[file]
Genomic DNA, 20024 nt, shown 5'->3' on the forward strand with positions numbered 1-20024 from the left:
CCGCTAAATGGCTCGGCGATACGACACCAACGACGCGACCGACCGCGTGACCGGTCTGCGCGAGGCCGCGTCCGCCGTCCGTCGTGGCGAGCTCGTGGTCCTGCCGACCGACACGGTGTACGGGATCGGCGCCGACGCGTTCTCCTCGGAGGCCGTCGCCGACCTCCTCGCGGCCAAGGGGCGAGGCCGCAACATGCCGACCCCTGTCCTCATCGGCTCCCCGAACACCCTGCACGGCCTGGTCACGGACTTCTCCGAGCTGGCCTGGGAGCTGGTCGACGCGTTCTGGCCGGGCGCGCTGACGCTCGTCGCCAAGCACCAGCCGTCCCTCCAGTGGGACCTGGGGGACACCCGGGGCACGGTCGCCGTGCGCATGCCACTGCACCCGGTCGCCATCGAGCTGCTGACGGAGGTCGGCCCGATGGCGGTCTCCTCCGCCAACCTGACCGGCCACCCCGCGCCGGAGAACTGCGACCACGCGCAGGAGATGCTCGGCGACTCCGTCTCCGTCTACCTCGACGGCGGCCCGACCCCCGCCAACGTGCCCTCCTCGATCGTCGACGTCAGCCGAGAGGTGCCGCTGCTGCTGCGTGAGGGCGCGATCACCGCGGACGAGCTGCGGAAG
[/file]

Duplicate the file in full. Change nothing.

Genomic DNA, 20024 nt, shown 5'->3' on the forward strand with positions numbered 1-20024 from the left:
CCGCTAAATGGCTCGGCGATACGACACCAACGACGCGACCGACCGCGTGACCGGTCTGCGCGAGGCCGCGTCCGCCGTCCGTCGTGGCGAGCTCGTGGTCCTGCCGACCGACACGGTGTACGGGATCGGCGCCGACGCGTTCTCCTCGGAGGCCGTCGCCGACCTCCTCGCGGCCAAGGGGCGAGGCCGCAACATGCCGACCCCTGTCCTCATCGGCTCCCCGAACACCCTGCACGGCCTGGTCACGGACTTCTCCGAGCTGGCCTGGGAGCTGGTCGACGCGTTCTGGCCGGGCGCGCTGACGCTCGTCGCCAAGCACCAGCCGTCCCTCCAGTGGGACCTGGGGGACACCCGGGGCACGGTCGCCGTGCGCATGCCACTGCACCCGGTCGCCATCGAGCTGCTGACGGAGGTCGGCCCGATGGCGGTCTCCTCCGCCAACCTGACCGGCCACCCCGCGCCGGAGAACTGCGACCACGCGCAGGAGATGCTCGGCGACTCCGTCTCCGTCTACCTCGACGGCGGCCCGACCCCCGCCAACGTGCCCTCCTCGATCGTCGACGTCAGCCGAGAGGTGCCGCTGCTGCTGCGTGAGGGCGCGATCACCGCGGACGAGCTGCGGAAG